It’s been a damp and cool week in the Upper Arkansas River Valley and we’re seeing trout and bugs react accordingly. From a bug perspective, the terrestrial season has come to an end but hoppers droppers remain a viable option should you need an alternative to nymphing. Just don’t expect your hopper to act as much more than an indicator. Midges, BWOs and caddis are still active and bringing trout to the surface during strong hatches. From a trout behavior perspective, cool temps have trout favoring softer water. Soft pools and deep runs are obvious targets but don’t overlook banks, outer seams and tailouts on overcast days. Sitting in the mid 200 cfs range in Salida, water clarity is high and trout are on high alert. 4x – 5x fluorocarbon tippet is recommended. When nymphing, focus on slow and clean drifts with imitative midge/baetis patterns or flashy searcher and attractor patterns. Frenchies, Pheasant Tails, red Copper Johns, Hare’s Ears and Rainbow Warriors are productive lead patterns. Zebra Midges (black, red, purple), Black Beauties, Mercury Midges, blood midges, RS2s, JuJu Baetis and Darth Baetis are productive options for your trailer. Caddis pupa patterns are another option on warmer afternoons.
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The upper section of the Arkansas River is a freestone river sourced from snowmelt in the Sawatch and Mosquito mountain ranges near Leadville, Colorado. The upper section is arguably the most wade friendly section of the river with many access points running from Leadville through Salida. This fishery has been a major focus for improvement over the past decade as fish populations were historically impacted by the heavy mining activity that occurred in Leadville. Luckily, due to the efforts of trout activist groups, the fishery continues to improve year over year and has become a fun and productive stretch to fish. Brown and rainbow trout are the primary residents with brown trout making up 75% of the trout population. Average trout sizes range from 12” – 16” with a max of 20”. Regulations dictate that only artificial flies and lures may be used. Depending on the section of the river, bag limits vary from 1 – 4 trout over 12” with the exception of rainbow trout. All rainbow trout must be released.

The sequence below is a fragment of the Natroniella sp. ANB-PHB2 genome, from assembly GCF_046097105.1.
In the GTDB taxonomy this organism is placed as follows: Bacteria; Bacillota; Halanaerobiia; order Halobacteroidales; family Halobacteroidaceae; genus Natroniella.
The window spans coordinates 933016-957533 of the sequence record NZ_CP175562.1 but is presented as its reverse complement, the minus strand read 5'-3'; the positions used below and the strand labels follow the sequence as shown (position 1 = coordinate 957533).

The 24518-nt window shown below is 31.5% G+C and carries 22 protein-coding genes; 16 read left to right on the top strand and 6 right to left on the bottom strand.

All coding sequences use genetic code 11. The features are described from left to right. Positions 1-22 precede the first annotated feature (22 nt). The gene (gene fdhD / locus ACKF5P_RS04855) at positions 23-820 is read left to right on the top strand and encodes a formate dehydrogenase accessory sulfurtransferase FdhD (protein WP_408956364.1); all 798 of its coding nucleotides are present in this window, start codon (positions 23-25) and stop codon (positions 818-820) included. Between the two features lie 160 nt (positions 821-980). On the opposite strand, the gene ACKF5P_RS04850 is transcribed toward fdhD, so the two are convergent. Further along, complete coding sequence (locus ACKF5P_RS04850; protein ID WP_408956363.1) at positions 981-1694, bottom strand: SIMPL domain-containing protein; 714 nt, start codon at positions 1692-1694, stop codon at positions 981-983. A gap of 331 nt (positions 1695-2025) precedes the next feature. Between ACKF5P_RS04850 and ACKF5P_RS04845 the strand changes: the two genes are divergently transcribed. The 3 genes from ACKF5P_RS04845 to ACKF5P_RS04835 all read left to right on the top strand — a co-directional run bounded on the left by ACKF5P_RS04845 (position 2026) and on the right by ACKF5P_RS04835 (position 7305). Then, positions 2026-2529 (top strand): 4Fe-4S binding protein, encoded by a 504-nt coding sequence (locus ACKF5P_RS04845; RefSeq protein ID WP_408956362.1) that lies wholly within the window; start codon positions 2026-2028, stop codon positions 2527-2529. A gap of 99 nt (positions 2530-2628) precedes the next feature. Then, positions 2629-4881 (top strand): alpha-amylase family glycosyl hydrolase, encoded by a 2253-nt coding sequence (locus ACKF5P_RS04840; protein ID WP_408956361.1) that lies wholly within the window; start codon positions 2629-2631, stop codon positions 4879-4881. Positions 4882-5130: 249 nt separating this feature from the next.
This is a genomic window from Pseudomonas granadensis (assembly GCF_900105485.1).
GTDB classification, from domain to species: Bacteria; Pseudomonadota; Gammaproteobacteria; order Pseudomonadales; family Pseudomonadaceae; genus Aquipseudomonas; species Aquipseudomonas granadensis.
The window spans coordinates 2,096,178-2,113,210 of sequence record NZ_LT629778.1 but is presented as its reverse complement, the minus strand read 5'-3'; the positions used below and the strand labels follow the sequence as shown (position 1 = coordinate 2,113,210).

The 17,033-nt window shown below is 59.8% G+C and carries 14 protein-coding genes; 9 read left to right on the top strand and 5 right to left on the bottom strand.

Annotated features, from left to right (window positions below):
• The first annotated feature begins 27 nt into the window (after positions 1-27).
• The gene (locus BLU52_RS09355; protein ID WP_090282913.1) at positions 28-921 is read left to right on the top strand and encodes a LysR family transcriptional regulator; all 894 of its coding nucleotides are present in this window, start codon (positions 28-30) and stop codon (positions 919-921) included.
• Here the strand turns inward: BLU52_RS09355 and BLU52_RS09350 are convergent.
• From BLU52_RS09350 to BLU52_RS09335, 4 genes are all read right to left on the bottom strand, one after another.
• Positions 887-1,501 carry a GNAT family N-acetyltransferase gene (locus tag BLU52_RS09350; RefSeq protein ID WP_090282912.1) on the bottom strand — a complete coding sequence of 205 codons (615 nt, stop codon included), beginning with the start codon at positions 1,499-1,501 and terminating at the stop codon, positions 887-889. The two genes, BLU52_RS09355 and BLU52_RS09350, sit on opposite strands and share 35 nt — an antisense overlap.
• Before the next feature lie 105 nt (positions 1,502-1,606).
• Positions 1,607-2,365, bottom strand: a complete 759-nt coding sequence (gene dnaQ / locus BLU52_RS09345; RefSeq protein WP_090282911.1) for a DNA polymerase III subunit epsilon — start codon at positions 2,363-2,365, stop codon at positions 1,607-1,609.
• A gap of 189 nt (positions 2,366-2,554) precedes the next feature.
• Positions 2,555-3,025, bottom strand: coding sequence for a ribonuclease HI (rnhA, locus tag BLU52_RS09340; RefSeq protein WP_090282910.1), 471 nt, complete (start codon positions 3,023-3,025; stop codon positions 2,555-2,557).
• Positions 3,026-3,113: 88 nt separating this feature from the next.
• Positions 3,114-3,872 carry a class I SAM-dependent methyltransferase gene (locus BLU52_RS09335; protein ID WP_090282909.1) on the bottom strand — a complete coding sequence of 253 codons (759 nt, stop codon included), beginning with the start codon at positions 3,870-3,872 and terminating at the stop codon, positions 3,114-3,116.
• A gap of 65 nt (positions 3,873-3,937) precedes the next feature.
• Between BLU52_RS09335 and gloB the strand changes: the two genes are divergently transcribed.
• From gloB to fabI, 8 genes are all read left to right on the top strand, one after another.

The upper section of the Arkansas River is best fished from late spring through fall. Low flows and ice make this stretch difficult to fish during the winter months. The river yields long runs and riffles as it winds through open meadows from Leadville to Twin Lakes Reservoir. From Twin Lakes to Salida, the river goes through mountainous terrain providing deep pools, runs and pockets. Anglers can count on experiencing the standard Colorado hatches with midges hatching throughout the year, Mayflies in the late spring through fall, and caddis and stoneflies in the summer. River flows are typically lower the closer you are to Leadville and increase the further south you go towards Buena Vista. Knowing this, fishing a dry dropper rig is the go-to method when fishing near Leadville and a mixture of dry dropper and nymphing rigs are the effective setups when fishing near Buena Vista.
Long stretches of public water and a number of designated fishing pull-offs provide for easy fishing access. One of the best ways to explore this river is to drive south on highway 24 from Leadville and test out the various fishing pull-offs along the way. Some of the more notable sections are Hayden Meadows in Leadville, Granite Rock in Granite, Elephant Rock in Buena Vista and Fisherman’s Bridge south of Buena Vista.